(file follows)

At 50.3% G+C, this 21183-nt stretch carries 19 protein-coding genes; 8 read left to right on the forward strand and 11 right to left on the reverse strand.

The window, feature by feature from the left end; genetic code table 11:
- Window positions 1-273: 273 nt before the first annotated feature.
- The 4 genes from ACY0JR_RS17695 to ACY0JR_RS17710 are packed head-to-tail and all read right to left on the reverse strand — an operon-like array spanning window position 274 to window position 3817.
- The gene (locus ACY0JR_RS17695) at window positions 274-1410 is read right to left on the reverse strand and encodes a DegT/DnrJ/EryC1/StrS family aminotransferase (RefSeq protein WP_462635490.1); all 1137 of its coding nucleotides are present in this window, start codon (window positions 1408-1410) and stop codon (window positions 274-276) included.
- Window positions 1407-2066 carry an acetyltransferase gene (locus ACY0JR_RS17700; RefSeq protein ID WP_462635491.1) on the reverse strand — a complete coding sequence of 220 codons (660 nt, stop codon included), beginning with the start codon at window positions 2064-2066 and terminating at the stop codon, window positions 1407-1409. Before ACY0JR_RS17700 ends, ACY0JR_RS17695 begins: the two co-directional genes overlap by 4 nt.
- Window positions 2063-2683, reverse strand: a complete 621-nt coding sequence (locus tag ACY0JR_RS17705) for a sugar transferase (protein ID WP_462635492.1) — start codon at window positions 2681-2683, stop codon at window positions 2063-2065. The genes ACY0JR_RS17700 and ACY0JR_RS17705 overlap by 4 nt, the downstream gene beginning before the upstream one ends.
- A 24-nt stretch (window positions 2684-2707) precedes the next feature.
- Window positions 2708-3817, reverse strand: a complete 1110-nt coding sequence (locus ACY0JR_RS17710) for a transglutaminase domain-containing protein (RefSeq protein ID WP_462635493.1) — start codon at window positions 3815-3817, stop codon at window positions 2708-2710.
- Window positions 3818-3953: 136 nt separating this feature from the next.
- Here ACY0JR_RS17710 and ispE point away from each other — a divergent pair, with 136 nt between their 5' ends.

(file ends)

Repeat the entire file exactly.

At 50.3% G+C, this 21183-nt stretch carries 19 protein-coding genes; 8 read left to right on the forward strand and 11 right to left on the reverse strand.

The window, feature by feature from the left end; genetic code table 11:
- Window positions 1-273: 273 nt before the first annotated feature.
- The 4 genes from ACY0JR_RS17695 to ACY0JR_RS17710 are packed head-to-tail and all read right to left on the reverse strand — an operon-like array spanning window position 274 to window position 3817.
- The gene (locus ACY0JR_RS17695) at window positions 274-1410 is read right to left on the reverse strand and encodes a DegT/DnrJ/EryC1/StrS family aminotransferase (RefSeq protein WP_462635490.1); all 1137 of its coding nucleotides are present in this window, start codon (window positions 1408-1410) and stop codon (window positions 274-276) included.
- Window positions 1407-2066 carry an acetyltransferase gene (locus ACY0JR_RS17700; RefSeq protein ID WP_462635491.1) on the reverse strand — a complete coding sequence of 220 codons (660 nt, stop codon included), beginning with the start codon at window positions 2064-2066 and terminating at the stop codon, window positions 1407-1409. Before ACY0JR_RS17700 ends, ACY0JR_RS17695 begins: the two co-directional genes overlap by 4 nt.
- Window positions 2063-2683, reverse strand: a complete 621-nt coding sequence (locus tag ACY0JR_RS17705) for a sugar transferase (protein ID WP_462635492.1) — start codon at window positions 2681-2683, stop codon at window positions 2063-2065. The genes ACY0JR_RS17700 and ACY0JR_RS17705 overlap by 4 nt, the downstream gene beginning before the upstream one ends.
- A 24-nt stretch (window positions 2684-2707) precedes the next feature.
- Window positions 2708-3817, reverse strand: a complete 1110-nt coding sequence (locus ACY0JR_RS17710) for a transglutaminase domain-containing protein (RefSeq protein ID WP_462635493.1) — start codon at window positions 3815-3817, stop codon at window positions 2708-2710.
- Window positions 3818-3953: 136 nt separating this feature from the next.
- Here ACY0JR_RS17710 and ispE point away from each other — a divergent pair, with 136 nt between their 5' ends.